Welcome to Sisterhood and After, the first national oral history project documenting the memories of the women who powered the women's liberation movement.
Capturing the voices of a generation of feminist activists, 'Sisterhood & After' is a new oral history archive and website which launched at the British Library on 8th March on International Women's Day, and provides a free major resource to anyone interested in the history of feminism. The oral history project was also partnered with The Women's Library, which advised it, and directed by Margaretta Jolly at the University of Sussex. It was funded by The Leverhulme Trust. Each of the 60 women activists recorded for this project campaigned for equality and freedom in the 1960s, 70s and 80s. These women demanded that struggles for gender rights be on at home as well as in the public sphere. They describe their own experiences as girls, socialised to expect less than their brothers. They also describe a rich range of political heritages that informed British feminism, from Black Power to Gay Liberation to socialism and disability rights.
Sisterhood: Greenham in Common
When: Mon 3 Mar 2014, 18.30 - 20.00
Where: Conference Centre, British Library
Price: £8, (£6 Over 60s) and £5
Book now for 03 Mar 2014
British Library, London
On 5 September 1981 a group of women arrived at the gates of RAF Greenham in Berkshire to protest against the British government’s decision to locate nuclear missiles there; a peace camp was set up and remained until 2000. Over almost 20 years thousands of women engaged in massive protests at the site. Many hundreds were arrested and jailed. Their unconventional methods kept them in the headlines.
To mark International Women’s Day and the first anniversary of the Sisterhood and After website a panel of women with direct links with the peace camp at Greenham look at how both sides tried to win the argument and capture hearts and minds.
Dr Rebecca Johnson FRSA is Co-Chair of the International Campaign to Abolish Nuclear Weapons (iCAN), CND Vice-President, and director of the Acronym Institute for Disarmament Diplomacy. As a feminist committed to nonviolent political change she lived at the Greenham Common Women’s Peace Camp for 5 years (1982-87) and has continued to combine activism with academic publications and international advocacy for peace, human rights and security. Dr Johnson is a member of the International Panel on Fissile Materials and formerly served as senior advisor to the International WMD (Blix) Commission (2004-06) and Vice Chair of the Bulletin of the Atomic Scientists (2001-07).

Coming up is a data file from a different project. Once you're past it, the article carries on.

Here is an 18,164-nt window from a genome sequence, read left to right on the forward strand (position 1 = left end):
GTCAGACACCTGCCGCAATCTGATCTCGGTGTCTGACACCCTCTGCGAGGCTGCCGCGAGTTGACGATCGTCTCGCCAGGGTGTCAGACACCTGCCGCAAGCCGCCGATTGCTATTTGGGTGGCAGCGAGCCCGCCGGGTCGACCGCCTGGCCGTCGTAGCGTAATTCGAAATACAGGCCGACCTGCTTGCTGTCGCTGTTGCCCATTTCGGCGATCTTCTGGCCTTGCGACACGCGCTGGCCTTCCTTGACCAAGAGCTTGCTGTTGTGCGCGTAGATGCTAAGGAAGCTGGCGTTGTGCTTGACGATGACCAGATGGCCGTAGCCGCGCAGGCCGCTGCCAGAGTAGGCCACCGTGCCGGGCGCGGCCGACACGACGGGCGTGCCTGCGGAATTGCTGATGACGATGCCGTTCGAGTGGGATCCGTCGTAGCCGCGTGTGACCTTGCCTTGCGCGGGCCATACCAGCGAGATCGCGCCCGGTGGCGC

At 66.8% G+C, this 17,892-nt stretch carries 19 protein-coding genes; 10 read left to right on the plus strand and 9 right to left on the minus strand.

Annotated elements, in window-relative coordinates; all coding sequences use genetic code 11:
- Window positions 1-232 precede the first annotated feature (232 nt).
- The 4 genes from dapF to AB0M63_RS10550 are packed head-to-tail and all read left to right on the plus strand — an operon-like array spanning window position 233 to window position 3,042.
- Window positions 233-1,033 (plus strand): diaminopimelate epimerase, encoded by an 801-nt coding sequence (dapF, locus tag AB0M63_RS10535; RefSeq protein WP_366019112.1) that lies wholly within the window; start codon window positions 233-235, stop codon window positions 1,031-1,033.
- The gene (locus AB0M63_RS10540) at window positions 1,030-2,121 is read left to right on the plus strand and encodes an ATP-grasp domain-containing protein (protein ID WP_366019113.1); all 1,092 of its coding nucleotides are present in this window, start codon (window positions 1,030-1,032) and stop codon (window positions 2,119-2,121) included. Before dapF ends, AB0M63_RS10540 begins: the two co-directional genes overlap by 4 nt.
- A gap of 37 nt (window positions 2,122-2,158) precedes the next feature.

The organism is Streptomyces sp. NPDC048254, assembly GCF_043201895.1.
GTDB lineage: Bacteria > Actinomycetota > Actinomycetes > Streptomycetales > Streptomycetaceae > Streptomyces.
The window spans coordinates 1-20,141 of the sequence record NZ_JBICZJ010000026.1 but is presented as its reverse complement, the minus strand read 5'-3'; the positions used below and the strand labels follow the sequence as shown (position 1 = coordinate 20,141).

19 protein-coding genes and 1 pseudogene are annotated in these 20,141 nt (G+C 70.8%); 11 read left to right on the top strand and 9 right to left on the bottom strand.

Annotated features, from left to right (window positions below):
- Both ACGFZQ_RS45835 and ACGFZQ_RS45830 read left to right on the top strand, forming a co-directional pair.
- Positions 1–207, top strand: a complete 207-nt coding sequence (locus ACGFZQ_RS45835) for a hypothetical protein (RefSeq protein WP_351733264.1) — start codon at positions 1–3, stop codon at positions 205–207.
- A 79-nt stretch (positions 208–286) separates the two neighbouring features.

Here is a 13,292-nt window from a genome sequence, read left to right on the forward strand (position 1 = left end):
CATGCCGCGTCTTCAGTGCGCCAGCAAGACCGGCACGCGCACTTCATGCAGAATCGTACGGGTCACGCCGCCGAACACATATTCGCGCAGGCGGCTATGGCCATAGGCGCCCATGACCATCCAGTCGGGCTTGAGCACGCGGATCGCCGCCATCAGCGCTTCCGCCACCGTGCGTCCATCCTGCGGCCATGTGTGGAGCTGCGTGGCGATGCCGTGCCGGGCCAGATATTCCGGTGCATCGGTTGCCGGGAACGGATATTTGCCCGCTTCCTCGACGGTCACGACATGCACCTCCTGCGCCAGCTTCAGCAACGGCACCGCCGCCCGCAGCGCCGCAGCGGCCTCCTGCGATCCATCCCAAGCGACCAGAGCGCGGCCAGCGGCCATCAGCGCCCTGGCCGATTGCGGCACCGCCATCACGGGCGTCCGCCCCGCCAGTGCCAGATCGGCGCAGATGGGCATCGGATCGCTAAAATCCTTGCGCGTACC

Baroness Beeban Kidron is a film director best known for directing Bridget Jones: The Edge of Reason (2004) and the Bafta-winning Oranges Are Not the Only Fruit (BBC 1990). Her first documentary, Carry Greenham Home (1983) made as part of course while a film student, was filmed during a year spent at the Women’s Peace Camp. She is the joint founder of the educational charity FILMCLUB which aims at transforming the lives of young people through film. She sits in the House of Lords as a crossbench peer.
Sasha Roseneil is Professor of Sociology and Social Theory and Director of the Birkbeck Institute for Social Research at Birkbeck, University of London. Having left school to live at Greenham in 1983, she has spent many years since researching and writing about feminist and lesbian and gay politics and social movements, including two books about Greenham: Disarming Patriarchy: feminism and political action at Greenham (Open University Press, 1995) and Common Women, Uncommon Practices: the queer feminisms of Greenham (Cassell, 2000).
Dame Joan Ruddock has been Labour MP for Lewisham Deptford since 1987. Her career in Parliament has seen her hold three ministerial posts, responsible for women, the environment and climate change. Her championing of a large number of causes placed her at the forefront of both the feminist and environmental movements. From 1981 to 1985 she was chair of the Campaign for Nuclear Disarmament and a high profile Greenham Common protester.
Jude England (chair) joined the British Library as Head of Social Sciences in 2006. The department led the Library’s summer exhibition in 2013, Propaganda, Power and Persuasion, and has been involved in a number of major projects, most recently:Sisterhood and After, an oral history of the Women’s Liberation Movement; the BBC’sListening Project; the development of dedicated web resources on Social Welfare and management and business studies; plus the Census, Taking Liberties and Evolving English exhibitions. Before joining the Library, Jude’s career was spent in research and consultancy, specialising in qualitative social policy research and employee relations.